It’s official. The federal Centers for Medicaid and Medicare Services denied a state waiver that would have allowed them to kick more than 13,000 low-income individuals off Medicaid.
The denial, which came Friday, says the the waiver did not serve the purposes of the Medicaid Act because it would “eliminate coverage for as many as 13,381 very low-income individuals for an approximate one year period, which is not consistent with the general statutory objective to extend coverage to low-income populations.”
The Malloy administration proposed the waiver last summer because it was concerned about skyrocketing enrollment and, more specifically, about the number of college-age children in the program. Currently, those who qualify for the program have incomes at 55 percent of the federal poverty level, which amounts to about $6,440 a year.
Back in July when the legislature was debating whether to move forward with the waiver, the Department of Social Services reported that there were 20,354 enrollees under the age of 26 in the Low-Income Adult program. The waiver sought to apply a $10,000 asset test to those individuals applying for the program. The new asset test would apply to the families of these children, ages 19 to 26, and it would have kicked many of them off the program.
Health care advocates applauded the decision by the federal agency Friday, but they worry even more about Gov. Dannel P. Malloy’s current proposal to kick 40,000 low-income parents off the HUSKY program.
In his budget, Malloy proposed asking parents between 133 percent to 185 percent of the federal poverty level with children on the HUSKY plan to purchase their health insurance through the exchange starting in January 2014. His administration argues parents will receive federal subsidies if they purchase their insurance that way, but even Malloy’s budget director admitted that premium costs and benefits of plans on the exchange won’t be known until later this summer.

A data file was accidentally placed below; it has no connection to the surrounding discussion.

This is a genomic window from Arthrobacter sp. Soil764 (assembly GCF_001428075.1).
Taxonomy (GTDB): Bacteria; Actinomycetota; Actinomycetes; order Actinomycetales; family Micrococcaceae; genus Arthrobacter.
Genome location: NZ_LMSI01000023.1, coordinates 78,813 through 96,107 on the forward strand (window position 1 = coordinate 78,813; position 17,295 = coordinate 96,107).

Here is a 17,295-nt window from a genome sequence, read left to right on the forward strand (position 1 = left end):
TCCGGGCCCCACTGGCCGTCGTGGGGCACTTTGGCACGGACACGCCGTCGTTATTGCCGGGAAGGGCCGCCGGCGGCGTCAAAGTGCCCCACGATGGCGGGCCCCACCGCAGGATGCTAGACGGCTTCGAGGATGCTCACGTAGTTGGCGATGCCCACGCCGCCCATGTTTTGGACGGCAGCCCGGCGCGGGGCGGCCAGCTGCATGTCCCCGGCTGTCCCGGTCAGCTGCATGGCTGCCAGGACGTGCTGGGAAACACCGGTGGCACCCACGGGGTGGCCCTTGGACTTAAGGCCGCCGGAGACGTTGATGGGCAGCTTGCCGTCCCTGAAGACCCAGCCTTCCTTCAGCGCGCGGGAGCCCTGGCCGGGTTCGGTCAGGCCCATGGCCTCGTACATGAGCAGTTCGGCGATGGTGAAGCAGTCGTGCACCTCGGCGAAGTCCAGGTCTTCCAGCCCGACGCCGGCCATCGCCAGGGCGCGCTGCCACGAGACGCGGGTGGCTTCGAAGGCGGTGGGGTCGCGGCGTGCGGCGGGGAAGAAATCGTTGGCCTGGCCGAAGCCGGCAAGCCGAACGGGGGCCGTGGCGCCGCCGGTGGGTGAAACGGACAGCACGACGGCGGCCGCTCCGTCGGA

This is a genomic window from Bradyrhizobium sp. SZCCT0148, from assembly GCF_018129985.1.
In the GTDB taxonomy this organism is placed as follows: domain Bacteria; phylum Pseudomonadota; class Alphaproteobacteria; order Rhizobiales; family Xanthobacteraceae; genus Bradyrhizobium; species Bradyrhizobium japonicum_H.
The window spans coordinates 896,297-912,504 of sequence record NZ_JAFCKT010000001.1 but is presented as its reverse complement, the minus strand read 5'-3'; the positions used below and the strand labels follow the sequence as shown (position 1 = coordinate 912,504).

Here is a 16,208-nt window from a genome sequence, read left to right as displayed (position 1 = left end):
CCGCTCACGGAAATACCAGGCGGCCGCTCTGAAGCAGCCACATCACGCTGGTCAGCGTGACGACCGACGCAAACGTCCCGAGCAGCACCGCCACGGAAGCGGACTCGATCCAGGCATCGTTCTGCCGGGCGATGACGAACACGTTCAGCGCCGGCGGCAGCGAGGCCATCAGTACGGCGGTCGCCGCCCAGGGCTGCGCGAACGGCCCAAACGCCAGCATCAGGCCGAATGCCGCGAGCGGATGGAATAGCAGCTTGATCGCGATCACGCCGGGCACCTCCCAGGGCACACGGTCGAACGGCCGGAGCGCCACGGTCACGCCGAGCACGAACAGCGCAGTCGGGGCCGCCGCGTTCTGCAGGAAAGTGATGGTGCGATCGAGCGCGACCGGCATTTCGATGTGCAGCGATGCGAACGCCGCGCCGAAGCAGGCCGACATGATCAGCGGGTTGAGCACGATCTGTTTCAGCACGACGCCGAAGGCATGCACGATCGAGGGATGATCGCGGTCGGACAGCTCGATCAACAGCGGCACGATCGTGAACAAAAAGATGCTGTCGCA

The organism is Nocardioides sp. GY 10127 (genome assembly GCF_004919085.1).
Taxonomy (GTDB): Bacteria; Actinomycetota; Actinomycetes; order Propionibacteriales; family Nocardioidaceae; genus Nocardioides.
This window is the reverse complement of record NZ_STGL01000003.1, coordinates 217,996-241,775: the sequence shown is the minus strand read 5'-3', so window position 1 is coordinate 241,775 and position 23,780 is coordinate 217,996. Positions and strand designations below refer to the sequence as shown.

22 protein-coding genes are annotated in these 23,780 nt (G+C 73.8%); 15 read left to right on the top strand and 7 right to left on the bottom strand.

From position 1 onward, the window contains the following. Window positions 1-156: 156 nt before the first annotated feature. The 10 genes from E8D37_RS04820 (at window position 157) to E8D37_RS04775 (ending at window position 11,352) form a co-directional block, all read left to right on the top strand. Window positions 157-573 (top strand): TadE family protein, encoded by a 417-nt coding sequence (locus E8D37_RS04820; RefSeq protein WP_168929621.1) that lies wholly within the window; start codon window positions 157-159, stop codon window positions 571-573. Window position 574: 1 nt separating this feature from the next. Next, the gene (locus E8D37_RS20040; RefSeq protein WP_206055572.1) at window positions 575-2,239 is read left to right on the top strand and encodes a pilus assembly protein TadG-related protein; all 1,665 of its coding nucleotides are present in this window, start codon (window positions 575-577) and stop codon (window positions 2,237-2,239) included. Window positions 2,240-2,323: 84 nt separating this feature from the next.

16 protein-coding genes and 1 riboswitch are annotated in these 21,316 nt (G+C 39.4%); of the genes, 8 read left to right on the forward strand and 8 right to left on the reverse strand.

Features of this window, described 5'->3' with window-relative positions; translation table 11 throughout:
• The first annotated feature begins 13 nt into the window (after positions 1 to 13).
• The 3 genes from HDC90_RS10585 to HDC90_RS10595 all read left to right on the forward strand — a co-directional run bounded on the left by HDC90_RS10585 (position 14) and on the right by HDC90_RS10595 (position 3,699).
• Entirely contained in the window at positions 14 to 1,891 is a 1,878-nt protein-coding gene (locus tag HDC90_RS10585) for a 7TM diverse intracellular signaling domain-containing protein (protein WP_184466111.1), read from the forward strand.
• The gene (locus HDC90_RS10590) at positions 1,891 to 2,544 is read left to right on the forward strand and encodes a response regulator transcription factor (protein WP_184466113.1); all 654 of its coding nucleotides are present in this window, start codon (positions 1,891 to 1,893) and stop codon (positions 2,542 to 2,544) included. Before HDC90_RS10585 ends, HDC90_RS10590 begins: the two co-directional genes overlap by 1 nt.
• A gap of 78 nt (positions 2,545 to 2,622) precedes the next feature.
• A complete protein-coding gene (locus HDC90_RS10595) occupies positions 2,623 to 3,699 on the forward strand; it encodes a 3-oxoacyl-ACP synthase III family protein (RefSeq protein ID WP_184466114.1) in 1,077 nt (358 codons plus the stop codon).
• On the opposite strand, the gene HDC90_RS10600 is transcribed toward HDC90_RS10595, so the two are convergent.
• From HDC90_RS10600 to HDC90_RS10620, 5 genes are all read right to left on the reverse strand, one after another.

What’s even more troubling for advocates is that the more recent proposal doesn’t need federal approval.
Jane McNichol, executive director of the Legal Assistance Resource Center, told the legislature’s Human Services Committee last week that the language in the governor’s proposal doesn’t require the administration to ask the legislature to make changes to the program. She suggested the legislature seek some sort of oversight over future changes to the program.
Sheldon Toubman, a lawyer with New Haven Legal Assistance, said there will be collateral damage if the administration marches forward with its plan to kick 40,000 parents off the program.
“Some eligible kids will go uninsured as a result of their parents being kicked off of Medicaid,” Toubman said.
Sharon Langer of Connecticut Voices for Children testified last week that national data shows that when the whole family is covered, they’re more like to get the care they need.
“Insured children with uninsured parents are nearly 2.5 times more likely to experience an insurance coverage gap than insured children with insured parents,” Langer said in her written testimony. “Insured children with uninsured parents are at greater risk of having unmet health care needs and having never received at least one preventive counseling service.”